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What a finish!

Posted by Shira Springer, Globe Staff  August 8, 2008 01:38 PM

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AP Photo
Chinese athlete Li Ning (lower right) lights the Olympic flame above the National Stadium. (AP Photo)

BEIJING -- When an archer lit the Olympic torch with a bow and arrow at the 1992 Barcelona Olympics, the show-stopper earned praise and became the so-called gold standard of opening ceremony torch-lighting theatrics. And that has been the case for the last 16 years. But there may be a new torch-lighting ready to vie for the title.

On Friday, gold medal gymnast Li Ning "ran" on air around the stadium to light the torch. Wires and a harness lifted Li to the top rim of the stadium. Suspended in mid-air above 90,000 spectators, he ran around the stadium with the torch in hand. It was so incredible and unexpected, it took a while to figure out just what was happening. Once it was clear what Li would be doing, it was a mesmerizing, slow-motion display. As he ran around the top rim of the stadium, video images unfurled behind him as if they were on an ancient Chinese scroll. The video captured scenes from the torch relay that circled the globe. Still suspended, Li dipped his torch toward the caldron and it lit up, much to the delight of the audience.

The opening ceremonies closed with a barrage of fireworks. It was also shocking that the organizers didn't run out of fireworks long before the finale, considering how often they came into play during the first hour of the ceremonies.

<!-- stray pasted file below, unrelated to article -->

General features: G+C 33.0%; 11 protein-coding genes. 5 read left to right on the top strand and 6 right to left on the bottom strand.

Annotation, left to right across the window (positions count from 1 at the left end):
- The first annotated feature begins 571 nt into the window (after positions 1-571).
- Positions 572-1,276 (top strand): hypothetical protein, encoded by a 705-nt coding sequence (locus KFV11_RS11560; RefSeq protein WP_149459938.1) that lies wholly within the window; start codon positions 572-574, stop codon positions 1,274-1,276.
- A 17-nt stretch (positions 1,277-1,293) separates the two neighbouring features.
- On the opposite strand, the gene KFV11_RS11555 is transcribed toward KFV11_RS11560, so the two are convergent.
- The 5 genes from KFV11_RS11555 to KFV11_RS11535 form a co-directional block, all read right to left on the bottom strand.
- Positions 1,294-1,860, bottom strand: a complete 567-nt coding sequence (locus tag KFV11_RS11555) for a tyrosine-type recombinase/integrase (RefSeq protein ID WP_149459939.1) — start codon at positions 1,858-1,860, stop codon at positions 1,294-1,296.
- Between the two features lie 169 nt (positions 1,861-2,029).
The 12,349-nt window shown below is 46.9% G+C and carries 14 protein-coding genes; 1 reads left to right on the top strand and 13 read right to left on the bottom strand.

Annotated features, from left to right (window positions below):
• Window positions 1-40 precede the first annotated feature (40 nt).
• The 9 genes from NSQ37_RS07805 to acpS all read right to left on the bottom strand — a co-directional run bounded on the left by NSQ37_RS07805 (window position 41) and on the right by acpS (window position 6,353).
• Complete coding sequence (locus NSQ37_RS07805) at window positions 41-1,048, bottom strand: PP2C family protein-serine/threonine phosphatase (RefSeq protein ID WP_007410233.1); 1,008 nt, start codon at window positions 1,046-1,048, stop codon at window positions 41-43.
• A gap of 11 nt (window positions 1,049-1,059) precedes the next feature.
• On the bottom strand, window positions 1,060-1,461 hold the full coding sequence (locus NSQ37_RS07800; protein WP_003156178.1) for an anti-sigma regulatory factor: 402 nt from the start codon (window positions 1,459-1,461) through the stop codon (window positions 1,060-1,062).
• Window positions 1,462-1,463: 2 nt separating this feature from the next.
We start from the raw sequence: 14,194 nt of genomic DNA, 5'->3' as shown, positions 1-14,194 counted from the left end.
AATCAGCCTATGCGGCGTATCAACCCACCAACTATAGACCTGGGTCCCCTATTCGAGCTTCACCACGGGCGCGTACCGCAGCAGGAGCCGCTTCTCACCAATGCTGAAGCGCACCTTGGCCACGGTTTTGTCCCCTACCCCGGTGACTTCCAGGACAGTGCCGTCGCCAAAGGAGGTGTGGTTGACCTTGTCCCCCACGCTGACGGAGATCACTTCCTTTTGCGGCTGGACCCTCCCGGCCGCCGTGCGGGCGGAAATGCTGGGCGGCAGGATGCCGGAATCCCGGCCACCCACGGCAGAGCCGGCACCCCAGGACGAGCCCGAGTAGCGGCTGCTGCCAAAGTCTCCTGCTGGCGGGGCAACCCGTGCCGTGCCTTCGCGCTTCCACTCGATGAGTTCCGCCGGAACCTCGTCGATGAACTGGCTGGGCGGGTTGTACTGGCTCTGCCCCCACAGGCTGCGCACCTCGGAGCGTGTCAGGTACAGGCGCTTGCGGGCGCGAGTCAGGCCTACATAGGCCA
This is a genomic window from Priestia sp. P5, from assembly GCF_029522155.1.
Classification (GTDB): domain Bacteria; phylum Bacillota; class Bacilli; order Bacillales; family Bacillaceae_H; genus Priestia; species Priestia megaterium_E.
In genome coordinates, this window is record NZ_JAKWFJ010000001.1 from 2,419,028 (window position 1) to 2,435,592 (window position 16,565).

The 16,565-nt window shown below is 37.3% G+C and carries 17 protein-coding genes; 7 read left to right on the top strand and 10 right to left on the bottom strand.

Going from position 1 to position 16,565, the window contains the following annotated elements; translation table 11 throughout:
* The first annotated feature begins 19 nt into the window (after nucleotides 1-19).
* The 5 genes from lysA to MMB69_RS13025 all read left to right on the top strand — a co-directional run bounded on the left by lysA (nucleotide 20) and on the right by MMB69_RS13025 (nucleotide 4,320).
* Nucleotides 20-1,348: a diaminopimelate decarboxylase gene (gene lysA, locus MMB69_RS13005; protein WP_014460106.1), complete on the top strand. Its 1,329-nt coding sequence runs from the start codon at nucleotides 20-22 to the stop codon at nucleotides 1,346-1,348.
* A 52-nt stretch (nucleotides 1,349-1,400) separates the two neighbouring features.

"It was awesome," said US Taekwondo coach Jean Lopez. "The way they lit the torch was amazing. It's always the most anticipated part of the opening ceremonies and I was in complete awe. Beijing has delivered a great start to the Games."

From start to finish, the ceremonies were worth the hype. These types of events can typical turn into cheesy shows, but that was not the case for the Beijing opener. And not only was it artistically interesting, it was an education in Chinese history with easy-to-understand symbolism throughout.

Finally, the United States could learn a few things from the way the Chinese handle crowds. It may not be one of the four great ancient Chinese inventions, but they deserve some sort of recognition for getting 90,000 people out of the National Stadium without any delays. I expected a big hassle leaving the "Bird's Nest," especially since the stadium was unfamiliar to so many people, but it was quick and easy, and I was back to my hotel in 10 minutes. Again, the credit goes to China's army of Olympic volunteers. They were there literally every step of the way, guiding spectators to exits, transportation and hotels. At one point, there were two rows of volunteers side-by-side lining a pathway to guide spectators to the nearest exit. All the while, they waved and said, "Good bye. Thank you for coming." It wasn't a marked contrast from the flashy display of the opening ceremonies, but still a nice, welcome touch at the end of a long evening.

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